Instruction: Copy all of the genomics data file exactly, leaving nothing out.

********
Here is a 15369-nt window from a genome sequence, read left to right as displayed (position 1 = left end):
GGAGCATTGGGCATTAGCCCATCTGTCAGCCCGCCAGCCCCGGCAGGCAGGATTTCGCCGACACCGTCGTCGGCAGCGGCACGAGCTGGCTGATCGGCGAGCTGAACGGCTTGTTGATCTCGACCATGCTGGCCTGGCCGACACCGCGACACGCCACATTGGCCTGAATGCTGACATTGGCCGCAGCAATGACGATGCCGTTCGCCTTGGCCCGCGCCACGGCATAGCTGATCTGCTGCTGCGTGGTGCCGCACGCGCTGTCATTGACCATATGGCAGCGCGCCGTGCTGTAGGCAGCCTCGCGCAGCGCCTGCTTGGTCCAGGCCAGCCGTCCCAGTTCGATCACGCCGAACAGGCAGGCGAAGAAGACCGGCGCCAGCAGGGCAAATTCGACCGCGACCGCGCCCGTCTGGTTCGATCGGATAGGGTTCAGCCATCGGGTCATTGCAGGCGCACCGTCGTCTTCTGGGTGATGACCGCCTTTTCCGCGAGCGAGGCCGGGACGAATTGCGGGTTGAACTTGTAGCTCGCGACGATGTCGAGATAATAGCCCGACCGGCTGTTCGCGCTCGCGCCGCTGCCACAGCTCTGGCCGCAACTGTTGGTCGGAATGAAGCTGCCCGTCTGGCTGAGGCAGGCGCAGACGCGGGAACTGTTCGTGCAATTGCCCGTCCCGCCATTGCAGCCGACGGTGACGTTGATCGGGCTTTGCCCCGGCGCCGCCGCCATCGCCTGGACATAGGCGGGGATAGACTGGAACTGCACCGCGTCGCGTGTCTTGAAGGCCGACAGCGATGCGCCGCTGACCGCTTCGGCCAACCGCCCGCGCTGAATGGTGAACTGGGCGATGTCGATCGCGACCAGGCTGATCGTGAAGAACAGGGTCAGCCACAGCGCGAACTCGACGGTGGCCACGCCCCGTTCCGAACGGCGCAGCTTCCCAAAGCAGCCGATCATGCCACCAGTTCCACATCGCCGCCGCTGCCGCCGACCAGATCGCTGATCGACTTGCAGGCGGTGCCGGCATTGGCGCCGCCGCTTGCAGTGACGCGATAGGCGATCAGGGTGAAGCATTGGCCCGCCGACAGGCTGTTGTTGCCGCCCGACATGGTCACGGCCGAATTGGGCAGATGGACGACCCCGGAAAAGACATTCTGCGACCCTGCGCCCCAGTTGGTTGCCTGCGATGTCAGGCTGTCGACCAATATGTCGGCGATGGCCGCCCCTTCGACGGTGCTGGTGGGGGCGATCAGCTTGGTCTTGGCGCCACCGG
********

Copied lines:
Here is a 15369-nt window from a genome sequence, read left to right as displayed (position 1 = left end):
GGAGCATTGGGCATTAGCCCATCTGTCAGCCCGCCAGCCCCGGCAGGCAGGATTTCGCCGACACCGTCGTCGGCAGCGGCACGAGCTGGCTGATCGGCGAGCTGAACGGCTTGTTGATCTCGACCATGCTGGCCTGGCCGACACCGCGACACGCCACATTGGCCTGAATGCTGACATTGGCCGCAGCAATGACGATGCCGTTCGCCTTGGCCCGCGCCACGGCATAGCTGATCTGCTGCTGCGTGGTGCCGCACGCGCTGTCATTGACCATATGGCAGCGCGCCGTGCTGTAGGCAGCCTCGCGCAGCGCCTGCTTGGTCCAGGCCAGCCGTCCCAGTTCGATCACGCCGAACAGGCAGGCGAAGAAGACCGGCGCCAGCAGGGCAAATTCGACCGCGACCGCGCCCGTCTGGTTCGATCGGATAGGGTTCAGCCATCGGGTCATTGCAGGCGCACCGTCGTCTTCTGGGTGATGACCGCCTTTTCCGCGAGCGAGGCCGGGACGAATTGCGGGTTGAACTTGTAGCTCGCGACGATGTCGAGATAATAGCCCGACCGGCTGTTCGCGCTCGCGCCGCTGCCACAGCTCTGGCCGCAACTGTTGGTCGGAATGAAGCTGCCCGTCTGGCTGAGGCAGGCGCAGACGCGGGAACTGTTCGTGCAATTGCCCGTCCCGCCATTGCAGCCGACGGTGACGTTGATCGGGCTTTGCCCCGGCGCCGCCGCCATCGCCTGGACATAGGCGGGGATAGACTGGAACTGCACCGCGTCGCGTGTCTTGAAGGCCGACAGCGATGCGCCGCTGACCGCTTCGGCCAACCGCCCGCGCTGAATGGTGAACTGGGCGATGTCGATCGCGACCAGGCTGATCGTGAAGAACAGGGTCAGCCACAGCGCGAACTCGACGGTGGCCACGCCCCGTTCCGAACGGCGCAGCTTCCCAAAGCAGCCGATCATGCCACCAGTTCCACATCGCCGCCGCTGCCGCCGACCAGATCGCTGATCGACTTGCAGGCGGTGCCGGCATTGGCGCCGCCGCTTGCAGTGACGCGATAGGCGATCAGGGTGAAGCATTGGCCCGCCGACAGGCTGTTGTTGCCGCCCGACATGGTCACGGCCGAATTGGGCAGATGGACGACCCCGGAAAAGACATTCTGCGACCCTGCGCCCCAGTTGGTTGCCTGCGATGTCAGGCTGTCGACCAATATGTCGGCGATGGCCGCCCCTTCGACGGTGCTGGTGGGGGCGATCAGCTTGGTCTTGGCGCCACCGG